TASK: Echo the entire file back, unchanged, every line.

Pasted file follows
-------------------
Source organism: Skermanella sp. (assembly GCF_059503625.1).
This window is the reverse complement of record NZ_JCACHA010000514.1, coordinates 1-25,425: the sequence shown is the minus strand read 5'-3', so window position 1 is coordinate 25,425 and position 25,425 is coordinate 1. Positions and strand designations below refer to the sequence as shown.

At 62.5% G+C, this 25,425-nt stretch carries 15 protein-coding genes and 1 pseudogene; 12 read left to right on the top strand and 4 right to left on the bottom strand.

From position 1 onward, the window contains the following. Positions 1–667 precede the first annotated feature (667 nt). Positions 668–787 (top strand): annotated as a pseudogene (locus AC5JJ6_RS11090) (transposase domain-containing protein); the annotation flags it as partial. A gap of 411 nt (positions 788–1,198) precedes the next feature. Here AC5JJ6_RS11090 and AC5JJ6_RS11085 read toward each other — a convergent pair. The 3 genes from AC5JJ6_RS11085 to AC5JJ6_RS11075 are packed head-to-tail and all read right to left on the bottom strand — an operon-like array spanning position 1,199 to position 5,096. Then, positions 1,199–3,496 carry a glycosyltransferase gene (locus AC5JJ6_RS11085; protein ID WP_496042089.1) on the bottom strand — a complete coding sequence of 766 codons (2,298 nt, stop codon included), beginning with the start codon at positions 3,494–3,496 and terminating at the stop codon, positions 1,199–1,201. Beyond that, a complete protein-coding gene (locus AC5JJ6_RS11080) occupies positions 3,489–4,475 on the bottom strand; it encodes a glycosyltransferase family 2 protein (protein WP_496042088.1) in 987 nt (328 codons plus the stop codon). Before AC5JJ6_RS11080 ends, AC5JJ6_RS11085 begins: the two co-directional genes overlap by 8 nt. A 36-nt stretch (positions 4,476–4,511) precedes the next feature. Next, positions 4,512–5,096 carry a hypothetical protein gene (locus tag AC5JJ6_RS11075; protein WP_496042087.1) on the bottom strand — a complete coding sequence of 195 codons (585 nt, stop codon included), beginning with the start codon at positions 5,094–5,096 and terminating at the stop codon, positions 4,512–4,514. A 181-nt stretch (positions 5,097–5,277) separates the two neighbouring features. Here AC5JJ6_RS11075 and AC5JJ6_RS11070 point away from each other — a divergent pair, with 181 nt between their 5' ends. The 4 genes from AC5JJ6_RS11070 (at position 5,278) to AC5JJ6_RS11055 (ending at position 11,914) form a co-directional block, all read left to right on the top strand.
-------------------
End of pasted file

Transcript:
Source organism: Skermanella sp. (assembly GCF_059503625.1).
This window is the reverse complement of record NZ_JCACHA010000514.1, coordinates 1-25,425: the sequence shown is the minus strand read 5'-3', so window position 1 is coordinate 25,425 and position 25,425 is coordinate 1. Positions and strand designations below refer to the sequence as shown.

At 62.5% G+C, this 25,425-nt stretch carries 15 protein-coding genes and 1 pseudogene; 12 read left to right on the top strand and 4 right to left on the bottom strand.

From position 1 onward, the window contains the following. Positions 1–667 precede the first annotated feature (667 nt). Positions 668–787 (top strand): annotated as a pseudogene (locus AC5JJ6_RS11090) (transposase domain-containing protein); the annotation flags it as partial. A gap of 411 nt (positions 788–1,198) precedes the next feature. Here AC5JJ6_RS11090 and AC5JJ6_RS11085 read toward each other — a convergent pair. The 3 genes from AC5JJ6_RS11085 to AC5JJ6_RS11075 are packed head-to-tail and all read right to left on the bottom strand — an operon-like array spanning position 1,199 to position 5,096. Then, positions 1,199–3,496 carry a glycosyltransferase gene (locus AC5JJ6_RS11085; protein ID WP_496042089.1) on the bottom strand — a complete coding sequence of 766 codons (2,298 nt, stop codon included), beginning with the start codon at positions 3,494–3,496 and terminating at the stop codon, positions 1,199–1,201. Beyond that, a complete protein-coding gene (locus AC5JJ6_RS11080) occupies positions 3,489–4,475 on the bottom strand; it encodes a glycosyltransferase family 2 protein (protein WP_496042088.1) in 987 nt (328 codons plus the stop codon). Before AC5JJ6_RS11080 ends, AC5JJ6_RS11085 begins: the two co-directional genes overlap by 8 nt. A 36-nt stretch (positions 4,476–4,511) precedes the next feature. Next, positions 4,512–5,096 carry a hypothetical protein gene (locus tag AC5JJ6_RS11075; protein WP_496042087.1) on the bottom strand — a complete coding sequence of 195 codons (585 nt, stop codon included), beginning with the start codon at positions 5,094–5,096 and terminating at the stop codon, positions 4,512–4,514. A 181-nt stretch (positions 5,097–5,277) separates the two neighbouring features. Here AC5JJ6_RS11075 and AC5JJ6_RS11070 point away from each other — a divergent pair, with 181 nt between their 5' ends. The 4 genes from AC5JJ6_RS11070 (at position 5,278) to AC5JJ6_RS11055 (ending at position 11,914) form a co-directional block, all read left to right on the top strand.